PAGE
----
He returned to the European MMA circuit with Cage Warriors wins over Damien Lapilus and Julien Boussuge in 2014, and the UFC finally snapped him up on a lucrative deal in January. Duffy will step into the Octagon for the first time on Saturday to take on 28-year-old American opponent Jake Lindsey.

There’s plenty of hype behind Duffy going into the bout, much of it owing to the aforementioned win over McGregor. This will be the first time the US media have had access to Duffy too, so he’s likely to field plenty of questions about the UFC’s next featherweight title challenger throughout the week.

74864_169914036362105_6355209_n Joseph Duffy and Conor McGregor squared off in 2010. Source: Peter Waldron

That reputation also carries with it a significant amount of pressure and expectation. Five years have passed since that fight and much has changed for both fighters, but the MMA world is anticipating something special from the debutant next weekend.

“I’m not looking into all of that,” Duffy insists. “I made that mistake before, I tried to make a big statement when I had my first fight back in MMA last year and it didn’t turn out to be the performance I wanted even though I won. What I’ve got to focus on is getting in there, performing well and getting a win to settle the UFC jitters.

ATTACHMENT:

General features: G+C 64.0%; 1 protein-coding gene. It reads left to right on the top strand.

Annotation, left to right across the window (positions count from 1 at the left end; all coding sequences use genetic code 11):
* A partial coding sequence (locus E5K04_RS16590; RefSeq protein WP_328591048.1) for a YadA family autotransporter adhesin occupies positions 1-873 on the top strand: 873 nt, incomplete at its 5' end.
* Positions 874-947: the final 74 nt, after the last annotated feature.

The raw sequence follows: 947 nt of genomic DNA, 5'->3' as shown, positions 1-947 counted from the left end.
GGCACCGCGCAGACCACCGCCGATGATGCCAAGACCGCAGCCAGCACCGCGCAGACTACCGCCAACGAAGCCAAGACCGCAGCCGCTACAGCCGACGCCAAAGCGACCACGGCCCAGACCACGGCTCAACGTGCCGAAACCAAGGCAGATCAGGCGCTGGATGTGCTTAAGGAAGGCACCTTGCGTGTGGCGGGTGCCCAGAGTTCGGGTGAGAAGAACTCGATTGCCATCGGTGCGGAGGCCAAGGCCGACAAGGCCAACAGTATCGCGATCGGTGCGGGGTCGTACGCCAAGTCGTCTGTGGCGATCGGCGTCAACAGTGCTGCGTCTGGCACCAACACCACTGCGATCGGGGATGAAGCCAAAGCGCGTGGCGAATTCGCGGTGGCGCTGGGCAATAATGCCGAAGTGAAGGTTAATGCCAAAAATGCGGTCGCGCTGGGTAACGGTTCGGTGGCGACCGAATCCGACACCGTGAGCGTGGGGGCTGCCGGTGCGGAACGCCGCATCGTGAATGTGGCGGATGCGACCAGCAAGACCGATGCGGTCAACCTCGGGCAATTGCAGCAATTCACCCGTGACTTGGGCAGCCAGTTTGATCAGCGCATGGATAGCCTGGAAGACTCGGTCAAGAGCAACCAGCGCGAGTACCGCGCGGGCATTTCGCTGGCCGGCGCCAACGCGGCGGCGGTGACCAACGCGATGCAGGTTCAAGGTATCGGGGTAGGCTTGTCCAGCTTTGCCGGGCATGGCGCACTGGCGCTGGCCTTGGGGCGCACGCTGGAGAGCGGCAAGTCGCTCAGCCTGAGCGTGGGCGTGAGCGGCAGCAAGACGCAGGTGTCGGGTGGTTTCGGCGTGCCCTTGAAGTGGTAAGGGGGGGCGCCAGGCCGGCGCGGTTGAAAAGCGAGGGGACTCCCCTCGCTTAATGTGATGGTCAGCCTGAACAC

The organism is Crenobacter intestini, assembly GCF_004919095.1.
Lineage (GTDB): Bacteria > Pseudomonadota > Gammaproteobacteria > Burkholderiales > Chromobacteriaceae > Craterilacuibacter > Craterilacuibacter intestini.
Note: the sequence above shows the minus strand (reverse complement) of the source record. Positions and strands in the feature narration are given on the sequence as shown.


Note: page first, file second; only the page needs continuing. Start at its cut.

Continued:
“When I finish fighting I don’t want to go down as just the guy who beat Conor. I’ve got my own aspirations. Touch wood, people will remember me with the UFC gold around my waist rather than anything else.”

Conor McGregor is arguably the most talked-about fighter in MMA at present, so Duffy understands that questions about his fellow Irishman are to be expected. But he’s eager to make his name based on his own achievements. Will a winning start to life in the UFC help him to do so?

“Hopefully. But I know that as long as Conor is doing well, my name is going to be held next to him. It’s up to me now to prove how good I am. I want to be the best in the world and anything less than that is failure.”

Duffy moved out to Montreal last month to train at the renowned Tristar Gym for his UFC debut. It’s home to a plethora of UFC stars, including legendary ex-champion Georges St Pierre and Rory MacDonald, who fights for the welterweight title in July.